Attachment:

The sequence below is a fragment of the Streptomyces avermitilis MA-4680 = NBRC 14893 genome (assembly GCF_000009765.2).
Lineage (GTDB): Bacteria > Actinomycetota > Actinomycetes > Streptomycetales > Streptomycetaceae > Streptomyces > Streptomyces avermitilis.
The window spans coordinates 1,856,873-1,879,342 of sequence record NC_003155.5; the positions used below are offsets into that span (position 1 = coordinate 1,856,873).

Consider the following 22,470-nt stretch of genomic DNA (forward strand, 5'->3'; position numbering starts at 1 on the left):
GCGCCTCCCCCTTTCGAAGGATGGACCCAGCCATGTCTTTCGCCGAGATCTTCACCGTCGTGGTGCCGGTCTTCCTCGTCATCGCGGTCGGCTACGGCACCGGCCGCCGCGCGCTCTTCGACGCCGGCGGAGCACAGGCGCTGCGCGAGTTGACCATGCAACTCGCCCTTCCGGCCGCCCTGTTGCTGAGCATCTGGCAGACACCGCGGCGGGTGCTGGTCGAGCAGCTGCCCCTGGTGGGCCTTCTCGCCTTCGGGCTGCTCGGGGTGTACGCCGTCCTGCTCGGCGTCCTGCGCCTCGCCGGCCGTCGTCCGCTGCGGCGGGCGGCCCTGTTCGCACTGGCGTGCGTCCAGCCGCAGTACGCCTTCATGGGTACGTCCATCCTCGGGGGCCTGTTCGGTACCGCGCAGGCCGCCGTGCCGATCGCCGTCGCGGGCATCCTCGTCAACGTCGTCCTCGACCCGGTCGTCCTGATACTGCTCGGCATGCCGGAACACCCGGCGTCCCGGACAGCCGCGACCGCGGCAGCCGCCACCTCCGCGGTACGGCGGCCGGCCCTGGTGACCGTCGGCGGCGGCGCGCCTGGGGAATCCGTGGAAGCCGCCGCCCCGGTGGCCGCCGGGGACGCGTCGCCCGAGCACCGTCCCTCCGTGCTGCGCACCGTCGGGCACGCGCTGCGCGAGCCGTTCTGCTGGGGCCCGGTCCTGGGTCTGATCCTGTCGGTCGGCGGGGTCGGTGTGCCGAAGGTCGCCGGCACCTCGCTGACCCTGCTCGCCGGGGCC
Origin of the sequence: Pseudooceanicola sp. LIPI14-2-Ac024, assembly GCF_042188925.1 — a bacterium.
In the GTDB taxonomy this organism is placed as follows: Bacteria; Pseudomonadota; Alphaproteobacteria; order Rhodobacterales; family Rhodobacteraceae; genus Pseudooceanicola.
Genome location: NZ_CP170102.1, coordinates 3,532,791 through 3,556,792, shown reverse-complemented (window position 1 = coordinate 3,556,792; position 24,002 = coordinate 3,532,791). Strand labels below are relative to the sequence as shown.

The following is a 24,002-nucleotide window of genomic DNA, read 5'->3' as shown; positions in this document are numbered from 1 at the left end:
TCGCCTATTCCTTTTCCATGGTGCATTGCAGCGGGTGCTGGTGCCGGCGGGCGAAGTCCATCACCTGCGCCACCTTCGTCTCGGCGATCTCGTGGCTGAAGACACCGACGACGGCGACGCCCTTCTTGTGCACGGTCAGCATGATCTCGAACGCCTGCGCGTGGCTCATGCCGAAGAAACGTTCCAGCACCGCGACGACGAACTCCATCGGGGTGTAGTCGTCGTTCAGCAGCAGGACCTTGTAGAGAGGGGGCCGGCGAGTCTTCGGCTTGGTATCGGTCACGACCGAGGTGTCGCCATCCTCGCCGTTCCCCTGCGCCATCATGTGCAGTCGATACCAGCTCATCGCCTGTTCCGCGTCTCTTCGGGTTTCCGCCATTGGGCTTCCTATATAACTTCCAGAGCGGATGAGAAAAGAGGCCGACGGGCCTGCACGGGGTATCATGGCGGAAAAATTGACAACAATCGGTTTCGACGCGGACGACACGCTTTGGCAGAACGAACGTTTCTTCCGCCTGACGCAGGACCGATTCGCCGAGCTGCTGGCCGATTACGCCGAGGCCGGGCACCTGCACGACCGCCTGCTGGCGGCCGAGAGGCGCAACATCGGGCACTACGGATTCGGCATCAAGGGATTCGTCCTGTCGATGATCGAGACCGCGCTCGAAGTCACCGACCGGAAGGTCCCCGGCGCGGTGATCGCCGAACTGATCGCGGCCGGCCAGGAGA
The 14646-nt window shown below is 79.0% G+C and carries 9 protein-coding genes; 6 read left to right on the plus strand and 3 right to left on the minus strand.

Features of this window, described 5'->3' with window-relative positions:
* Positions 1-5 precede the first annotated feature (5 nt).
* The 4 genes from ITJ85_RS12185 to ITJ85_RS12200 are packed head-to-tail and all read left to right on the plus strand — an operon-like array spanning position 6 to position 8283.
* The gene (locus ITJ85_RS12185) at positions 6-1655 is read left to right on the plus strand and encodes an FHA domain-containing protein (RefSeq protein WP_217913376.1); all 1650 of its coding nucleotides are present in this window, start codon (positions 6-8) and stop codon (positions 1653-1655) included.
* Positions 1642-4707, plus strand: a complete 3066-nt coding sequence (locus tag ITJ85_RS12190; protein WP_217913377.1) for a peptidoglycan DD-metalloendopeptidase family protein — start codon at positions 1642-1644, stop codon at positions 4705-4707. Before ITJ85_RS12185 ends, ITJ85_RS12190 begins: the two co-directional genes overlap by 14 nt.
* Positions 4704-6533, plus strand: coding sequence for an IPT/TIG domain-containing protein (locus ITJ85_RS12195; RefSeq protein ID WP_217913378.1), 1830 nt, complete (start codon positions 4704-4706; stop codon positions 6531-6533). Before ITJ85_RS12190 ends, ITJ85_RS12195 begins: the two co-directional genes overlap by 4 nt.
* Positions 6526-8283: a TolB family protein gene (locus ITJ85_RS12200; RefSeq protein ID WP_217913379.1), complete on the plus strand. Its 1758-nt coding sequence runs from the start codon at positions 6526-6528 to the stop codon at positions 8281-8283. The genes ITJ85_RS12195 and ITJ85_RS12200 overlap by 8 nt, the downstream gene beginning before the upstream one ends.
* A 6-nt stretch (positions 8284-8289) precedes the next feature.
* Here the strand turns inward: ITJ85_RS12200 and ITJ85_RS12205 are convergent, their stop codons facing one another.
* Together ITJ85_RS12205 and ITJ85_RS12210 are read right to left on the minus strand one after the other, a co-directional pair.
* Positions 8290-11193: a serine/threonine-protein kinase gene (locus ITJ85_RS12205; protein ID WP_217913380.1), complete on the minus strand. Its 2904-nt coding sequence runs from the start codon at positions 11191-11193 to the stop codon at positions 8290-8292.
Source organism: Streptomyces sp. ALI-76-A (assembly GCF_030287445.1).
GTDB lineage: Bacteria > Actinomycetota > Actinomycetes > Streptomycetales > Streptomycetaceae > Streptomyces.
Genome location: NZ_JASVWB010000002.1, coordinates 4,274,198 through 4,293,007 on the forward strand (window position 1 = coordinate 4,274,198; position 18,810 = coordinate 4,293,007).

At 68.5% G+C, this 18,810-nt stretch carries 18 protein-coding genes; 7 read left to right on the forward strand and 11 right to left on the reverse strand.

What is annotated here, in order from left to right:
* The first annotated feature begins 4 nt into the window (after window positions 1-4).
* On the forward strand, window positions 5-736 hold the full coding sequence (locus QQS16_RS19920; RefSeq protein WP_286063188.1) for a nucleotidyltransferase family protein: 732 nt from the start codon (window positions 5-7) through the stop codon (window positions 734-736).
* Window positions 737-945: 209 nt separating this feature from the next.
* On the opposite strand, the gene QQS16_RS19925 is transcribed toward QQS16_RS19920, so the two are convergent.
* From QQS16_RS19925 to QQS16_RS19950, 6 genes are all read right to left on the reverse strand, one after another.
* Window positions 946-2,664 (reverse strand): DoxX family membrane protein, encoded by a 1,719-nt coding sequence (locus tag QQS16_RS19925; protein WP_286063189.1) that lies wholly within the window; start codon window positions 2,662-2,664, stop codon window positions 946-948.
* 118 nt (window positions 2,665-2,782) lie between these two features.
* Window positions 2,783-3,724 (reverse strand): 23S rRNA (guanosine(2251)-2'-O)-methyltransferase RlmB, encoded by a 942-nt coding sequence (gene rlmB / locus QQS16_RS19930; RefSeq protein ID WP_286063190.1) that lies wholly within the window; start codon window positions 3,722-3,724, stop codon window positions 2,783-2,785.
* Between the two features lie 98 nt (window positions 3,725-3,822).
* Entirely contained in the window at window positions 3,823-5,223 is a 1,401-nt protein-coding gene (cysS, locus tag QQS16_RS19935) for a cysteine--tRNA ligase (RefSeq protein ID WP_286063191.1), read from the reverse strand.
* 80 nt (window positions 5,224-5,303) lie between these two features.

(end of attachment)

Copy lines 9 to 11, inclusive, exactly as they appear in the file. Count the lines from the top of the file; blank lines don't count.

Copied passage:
The following is a 24,002-nucleotide window of genomic DNA, read 5'->3' as shown; positions in this document are numbered from 1 at the left end:
TCGCCTATTCCTTTTCCATGGTGCATTGCAGCGGGTGCTGGTGCCGGCGGGCGAAGTCCATCACCTGCGCCACCTTCGTCTCGGCGATCTCGTGGCTGAAGACACCGACGACGGCGACGCCCTTCTTGTGCACGGTCAGCATGATCTCGAACGCCTGCGCGTGGCTCATGCCGAAGAAACGTTCCAGCACCGCGACGACGAACTCCATCGGGGTGTAGTCGTCGTTCAGCAGCAGGACCTTGTAGAGAGGGGGCCGGCGAGTCTTCGGCTTGGTATCGGTCACGACCGAGGTGTCGCCATCCTCGCCGTTCCCCTGCGCCATCATGTGCAGTCGATACCAGCTCATCGCCTGTTCCGCGTCTCTTCGGGTTTCCGCCATTGGGCTTCCTATATAACTTCCAGAGCGGATGAGAAAAGAGGCCGACGGGCCTGCACGGGGTATCATGGCGGAAAAATTGACAACAATCGGTTTCGACGCGGACGACACGCTTTGGCAGAACGAACGTTTCTTCCGCCTGACGCAGGACCGATTCGCCGAGCTGCTGGCCGATTACGCCGAGGCCGGGCACCTGCACGACCGCCTGCTGGCGGCCGAGAGGCGCAACATCGGGCACTACGGATTCGGCATCAAGGGATTCGTCCTGTCGATGATCGAGACCGCGCTCGAAGTCACCGACCGGAAGGTCCCCGGCGCGGTGATCGCCGAACTGATCGCGGCCGGCCAGGAGA
The 14646-nt window shown below is 79.0% G+C and carries 9 protein-coding genes; 6 read left to right on the plus strand and 3 right to left on the minus strand.